American robins now migrate 12 days earlier each spring to their breeding grounds. Image: By Ryan Bushby, via Wikimedia Commons
Rising global heat raises risks to the creatures and ecosystems that sustain human society. Collapse could be sudden and near-total.
Worldwide, entire ecosystems could collapse as the planetary thermometer soars: rising global heat could see the Earth’s average temperature rise by 4°C (right now the world is heading for a rise of more than three degrees).
And then one in six of the complex communities of plants and animals in wetlands, grasslands, forests or oceans could drastically alter or fail.
That is because at such temperatures more than one in five of the creatures in that network of co-dependencies would in the same decade experience temperatures beyond their normal tolerance levels.
The prediction is based on data that pinpoint the geographical ranges of 30,652 birds, mammals, reptiles, amphibians, fish and plants, and climate data from 1850 to 2005.
“We found that climate change risks to biodiversity don’t increase gradually,” said Alex Pigot of Imperial College London, in the UK, who led the research.
“Instead, as the climate warms, within a certain area most species will be able to cope for a while, before crossing a temperature threshold, when a large proportion of the species will suddenly face conditions they’ve never experienced before.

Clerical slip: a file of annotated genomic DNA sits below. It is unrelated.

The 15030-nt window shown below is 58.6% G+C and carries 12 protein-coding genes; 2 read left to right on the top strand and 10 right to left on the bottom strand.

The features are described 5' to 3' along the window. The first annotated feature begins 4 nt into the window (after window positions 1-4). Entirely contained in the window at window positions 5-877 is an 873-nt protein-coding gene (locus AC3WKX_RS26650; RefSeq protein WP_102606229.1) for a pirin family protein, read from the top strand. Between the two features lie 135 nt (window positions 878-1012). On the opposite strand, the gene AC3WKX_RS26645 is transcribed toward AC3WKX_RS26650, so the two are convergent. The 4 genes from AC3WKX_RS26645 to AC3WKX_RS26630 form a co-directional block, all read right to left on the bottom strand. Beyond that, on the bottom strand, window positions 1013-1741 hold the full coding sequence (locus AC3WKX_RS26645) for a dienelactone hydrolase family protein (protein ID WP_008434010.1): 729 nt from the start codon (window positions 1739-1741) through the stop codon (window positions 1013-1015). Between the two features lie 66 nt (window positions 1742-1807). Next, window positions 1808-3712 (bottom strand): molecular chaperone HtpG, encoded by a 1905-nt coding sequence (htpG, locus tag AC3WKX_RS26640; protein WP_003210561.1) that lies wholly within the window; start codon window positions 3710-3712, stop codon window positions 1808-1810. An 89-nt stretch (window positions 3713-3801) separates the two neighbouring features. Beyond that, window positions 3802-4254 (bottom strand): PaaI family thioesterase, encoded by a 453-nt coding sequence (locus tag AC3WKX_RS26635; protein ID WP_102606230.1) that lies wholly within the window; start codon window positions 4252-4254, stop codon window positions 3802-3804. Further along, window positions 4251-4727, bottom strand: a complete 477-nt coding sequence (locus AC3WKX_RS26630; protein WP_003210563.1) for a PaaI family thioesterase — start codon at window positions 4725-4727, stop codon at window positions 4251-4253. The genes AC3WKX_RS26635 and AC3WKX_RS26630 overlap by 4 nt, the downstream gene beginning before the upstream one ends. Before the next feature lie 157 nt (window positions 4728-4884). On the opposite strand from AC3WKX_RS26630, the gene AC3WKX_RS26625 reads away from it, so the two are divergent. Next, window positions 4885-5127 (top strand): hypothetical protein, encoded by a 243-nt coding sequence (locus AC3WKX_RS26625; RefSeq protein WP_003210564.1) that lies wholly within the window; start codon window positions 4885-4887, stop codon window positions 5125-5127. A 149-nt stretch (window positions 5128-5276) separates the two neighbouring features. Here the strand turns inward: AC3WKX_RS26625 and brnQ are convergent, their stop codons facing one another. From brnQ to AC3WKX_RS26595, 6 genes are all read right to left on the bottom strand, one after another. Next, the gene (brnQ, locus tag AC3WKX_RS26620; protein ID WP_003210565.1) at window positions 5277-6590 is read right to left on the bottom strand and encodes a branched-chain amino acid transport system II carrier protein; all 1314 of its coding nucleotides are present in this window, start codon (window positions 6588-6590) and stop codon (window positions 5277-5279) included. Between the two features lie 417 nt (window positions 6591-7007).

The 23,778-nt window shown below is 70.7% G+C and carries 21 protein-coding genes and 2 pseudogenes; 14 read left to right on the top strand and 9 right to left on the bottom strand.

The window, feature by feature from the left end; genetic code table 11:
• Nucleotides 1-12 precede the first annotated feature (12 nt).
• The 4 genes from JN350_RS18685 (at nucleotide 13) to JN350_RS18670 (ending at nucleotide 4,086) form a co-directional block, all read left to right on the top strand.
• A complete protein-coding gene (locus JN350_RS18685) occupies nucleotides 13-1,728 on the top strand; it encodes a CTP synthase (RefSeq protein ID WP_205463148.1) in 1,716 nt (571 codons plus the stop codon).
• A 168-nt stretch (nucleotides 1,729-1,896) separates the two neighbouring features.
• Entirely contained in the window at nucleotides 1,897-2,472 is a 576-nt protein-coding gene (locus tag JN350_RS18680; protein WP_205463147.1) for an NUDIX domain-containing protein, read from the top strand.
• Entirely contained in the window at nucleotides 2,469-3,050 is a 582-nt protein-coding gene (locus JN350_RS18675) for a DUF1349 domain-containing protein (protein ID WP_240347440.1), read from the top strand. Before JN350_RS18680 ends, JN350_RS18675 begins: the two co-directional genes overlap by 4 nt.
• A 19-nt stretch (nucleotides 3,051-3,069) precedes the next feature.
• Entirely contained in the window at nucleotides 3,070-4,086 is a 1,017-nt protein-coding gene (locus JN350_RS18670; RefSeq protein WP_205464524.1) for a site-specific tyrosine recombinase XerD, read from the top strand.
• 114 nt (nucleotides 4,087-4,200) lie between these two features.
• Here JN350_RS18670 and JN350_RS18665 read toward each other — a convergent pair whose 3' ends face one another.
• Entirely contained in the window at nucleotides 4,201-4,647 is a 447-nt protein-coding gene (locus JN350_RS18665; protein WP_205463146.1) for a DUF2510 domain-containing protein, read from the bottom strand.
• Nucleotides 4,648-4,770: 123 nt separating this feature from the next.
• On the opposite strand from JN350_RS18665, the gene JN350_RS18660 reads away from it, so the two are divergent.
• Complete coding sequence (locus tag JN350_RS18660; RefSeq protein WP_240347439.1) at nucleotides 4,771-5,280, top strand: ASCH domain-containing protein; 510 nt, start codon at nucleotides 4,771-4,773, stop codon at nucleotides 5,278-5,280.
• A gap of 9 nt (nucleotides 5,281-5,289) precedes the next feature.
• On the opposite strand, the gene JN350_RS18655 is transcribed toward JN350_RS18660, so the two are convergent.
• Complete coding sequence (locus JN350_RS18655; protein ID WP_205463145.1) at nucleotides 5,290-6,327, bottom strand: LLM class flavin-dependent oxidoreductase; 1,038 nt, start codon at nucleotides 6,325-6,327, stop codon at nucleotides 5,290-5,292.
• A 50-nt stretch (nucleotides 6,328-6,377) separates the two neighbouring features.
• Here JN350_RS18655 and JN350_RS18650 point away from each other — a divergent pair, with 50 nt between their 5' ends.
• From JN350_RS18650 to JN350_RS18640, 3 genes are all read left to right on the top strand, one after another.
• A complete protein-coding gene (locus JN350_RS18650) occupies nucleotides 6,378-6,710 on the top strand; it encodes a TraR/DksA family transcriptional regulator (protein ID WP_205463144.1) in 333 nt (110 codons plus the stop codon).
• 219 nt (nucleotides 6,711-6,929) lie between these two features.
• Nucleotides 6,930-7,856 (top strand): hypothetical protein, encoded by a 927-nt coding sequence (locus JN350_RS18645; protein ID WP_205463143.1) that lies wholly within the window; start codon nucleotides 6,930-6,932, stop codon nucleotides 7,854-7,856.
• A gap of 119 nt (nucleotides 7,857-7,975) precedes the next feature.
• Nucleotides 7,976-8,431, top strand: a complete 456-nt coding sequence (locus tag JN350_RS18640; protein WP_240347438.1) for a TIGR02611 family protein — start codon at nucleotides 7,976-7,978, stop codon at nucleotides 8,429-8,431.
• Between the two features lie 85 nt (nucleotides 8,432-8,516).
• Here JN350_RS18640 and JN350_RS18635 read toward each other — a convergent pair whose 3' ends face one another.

“It’s not a slippery slope, but a series of cliff edges, hitting different areas at different times.”
The finding – published in the journal Nature – should come as no great surprise to the world’s zoologists, botanists, ecologists, foresters, marine scientists and conservationists.
They have repeatedly warned that as global temperatures rise, and climate patterns become increasingly unstable, in response to ever-higher greenhouse gas emissions from power stations and car exhausts, and forest destruction, both individual species and even whole habitats could be exposed to loss and species extinction.
Such threats can be prefigured even in subtle changes in species behaviour. Within this month, Spanish ornithologists who have studied the nightingale Luscinia megarhynchos since 1995 report in the journal The Auk: Ornithological Advances that in two decades, as Spanish summers became hotter and more parched, the wings of each new generation of birds have become progressively shorter.
“Our findings highlight the urgent need for climate change mitigation, by immediately and drastically reducing emissions, which could help save thousands of species from extinction”
A shorter wingspan in proportion to body length creates potential survival problems for a species that breeds in Europe but prefers to fly to sub-Saharan Africa for the winter.
And across the Atlantic, another species, the American robin Turdus migratorius now takes wing 12 days earlier each spring in Mexico and the US to fly to its summer breeding grounds in Canada and Alaska.